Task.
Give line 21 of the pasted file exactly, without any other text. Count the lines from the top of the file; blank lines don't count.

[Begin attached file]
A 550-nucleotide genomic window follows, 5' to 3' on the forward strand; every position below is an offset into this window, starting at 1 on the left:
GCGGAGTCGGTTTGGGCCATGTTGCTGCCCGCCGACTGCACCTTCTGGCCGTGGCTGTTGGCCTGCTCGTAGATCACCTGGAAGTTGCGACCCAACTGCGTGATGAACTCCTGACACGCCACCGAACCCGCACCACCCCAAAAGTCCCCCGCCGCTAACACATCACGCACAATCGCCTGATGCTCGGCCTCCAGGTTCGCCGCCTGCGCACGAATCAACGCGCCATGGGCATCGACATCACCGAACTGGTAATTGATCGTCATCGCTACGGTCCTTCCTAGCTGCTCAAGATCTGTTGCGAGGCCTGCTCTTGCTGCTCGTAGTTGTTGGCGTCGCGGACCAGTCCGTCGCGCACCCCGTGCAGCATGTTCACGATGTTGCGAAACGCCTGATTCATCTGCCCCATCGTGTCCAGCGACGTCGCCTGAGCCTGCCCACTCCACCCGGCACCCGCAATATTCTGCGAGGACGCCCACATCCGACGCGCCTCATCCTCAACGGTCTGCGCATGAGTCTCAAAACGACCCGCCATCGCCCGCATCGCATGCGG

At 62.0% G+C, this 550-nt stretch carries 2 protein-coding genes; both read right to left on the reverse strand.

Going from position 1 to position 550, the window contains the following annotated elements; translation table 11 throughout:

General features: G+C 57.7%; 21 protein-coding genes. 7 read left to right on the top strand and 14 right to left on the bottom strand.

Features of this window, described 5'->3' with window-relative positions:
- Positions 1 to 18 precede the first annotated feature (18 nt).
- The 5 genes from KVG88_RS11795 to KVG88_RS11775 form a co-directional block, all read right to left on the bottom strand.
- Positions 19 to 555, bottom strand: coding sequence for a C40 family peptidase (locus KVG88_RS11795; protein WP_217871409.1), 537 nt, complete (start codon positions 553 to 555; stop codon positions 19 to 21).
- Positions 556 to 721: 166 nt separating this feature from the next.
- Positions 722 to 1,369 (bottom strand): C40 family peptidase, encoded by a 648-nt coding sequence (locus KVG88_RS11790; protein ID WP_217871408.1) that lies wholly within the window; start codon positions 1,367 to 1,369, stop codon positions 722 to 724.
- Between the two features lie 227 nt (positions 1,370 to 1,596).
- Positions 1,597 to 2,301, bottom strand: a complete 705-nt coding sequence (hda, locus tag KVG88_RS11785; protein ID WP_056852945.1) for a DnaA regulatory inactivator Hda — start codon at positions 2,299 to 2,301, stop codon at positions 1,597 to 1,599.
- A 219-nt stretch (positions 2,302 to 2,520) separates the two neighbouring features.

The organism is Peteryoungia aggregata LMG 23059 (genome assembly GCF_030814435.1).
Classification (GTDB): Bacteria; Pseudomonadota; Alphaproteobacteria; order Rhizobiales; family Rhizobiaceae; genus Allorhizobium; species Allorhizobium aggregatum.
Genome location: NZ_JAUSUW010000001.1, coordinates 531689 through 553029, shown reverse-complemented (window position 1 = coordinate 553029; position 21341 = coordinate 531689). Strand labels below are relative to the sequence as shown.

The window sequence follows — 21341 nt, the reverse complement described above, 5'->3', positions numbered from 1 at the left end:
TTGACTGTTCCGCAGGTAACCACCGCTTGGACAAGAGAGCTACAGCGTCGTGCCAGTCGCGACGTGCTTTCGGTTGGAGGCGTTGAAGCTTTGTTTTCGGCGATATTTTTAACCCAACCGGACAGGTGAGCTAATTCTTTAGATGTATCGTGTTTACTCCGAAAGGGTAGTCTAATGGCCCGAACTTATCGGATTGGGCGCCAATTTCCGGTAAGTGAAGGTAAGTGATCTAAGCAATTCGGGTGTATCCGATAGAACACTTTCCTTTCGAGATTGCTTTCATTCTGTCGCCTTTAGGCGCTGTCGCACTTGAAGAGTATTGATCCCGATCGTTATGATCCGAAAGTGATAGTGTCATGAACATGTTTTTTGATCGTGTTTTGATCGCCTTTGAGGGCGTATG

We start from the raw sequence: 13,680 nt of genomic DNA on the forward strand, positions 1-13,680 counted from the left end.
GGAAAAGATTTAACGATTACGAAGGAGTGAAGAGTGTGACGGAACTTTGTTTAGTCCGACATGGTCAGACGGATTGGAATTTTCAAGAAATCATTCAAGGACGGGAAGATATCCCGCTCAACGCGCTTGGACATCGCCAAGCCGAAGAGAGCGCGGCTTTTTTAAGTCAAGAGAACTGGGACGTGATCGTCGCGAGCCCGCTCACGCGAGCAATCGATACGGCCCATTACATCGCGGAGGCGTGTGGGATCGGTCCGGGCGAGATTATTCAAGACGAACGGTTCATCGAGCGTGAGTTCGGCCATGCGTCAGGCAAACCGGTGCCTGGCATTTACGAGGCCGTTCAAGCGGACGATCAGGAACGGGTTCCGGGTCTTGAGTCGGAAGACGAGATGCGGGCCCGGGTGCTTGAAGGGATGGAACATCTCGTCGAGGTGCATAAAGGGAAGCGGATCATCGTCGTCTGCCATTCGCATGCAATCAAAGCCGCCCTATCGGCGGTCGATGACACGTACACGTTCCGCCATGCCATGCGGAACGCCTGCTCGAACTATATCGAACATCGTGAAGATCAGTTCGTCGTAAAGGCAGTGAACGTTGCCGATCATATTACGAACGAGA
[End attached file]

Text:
GGAAAAGATTTAACGATTACGAAGGAGTGAAGAGTGTGACGGAACTTTGTTTAGTCCGACATGGTCAGACGGATTGGAATTTTCAAGAAATCATTCAAGGACGGGAAGATATCCCGCTCAACGCGCTTGGACATCGCCAAGCCGAAGAGAGCGCGGCTTTTTTAAGTCAAGAGAACTGGGACGTGATCGTCGCGAGCCCGCTCACGCGAGCAATCGATACGGCCCATTACATCGCGGAGGCGTGTGGGATCGGTCCGGGCGAGATTATTCAAGACGAACGGTTCATCGAGCGTGAGTTCGGCCATGCGTCAGGCAAACCGGTGCCTGGCATTTACGAGGCCGTTCAAGCGGACGATCAGGAACGGGTTCCGGGTCTTGAGTCGGAAGACGAGATGCGGGCCCGGGTGCTTGAAGGGATGGAACATCTCGTCGAGGTGCATAAAGGGAAGCGGATCATCGTCGTCTGCCATTCGCATGCAATCAAAGCCGCCCTATCGGCGGTCGATGACACGTACACGTTCCGCCATGCCATGCGGAACGCCTGCTCGAACTATATCGAACATCGTGAAGATCAGTTCGTCGTAAAGGCAGTGAACGTTGCCGATCATATTACGAACGAGA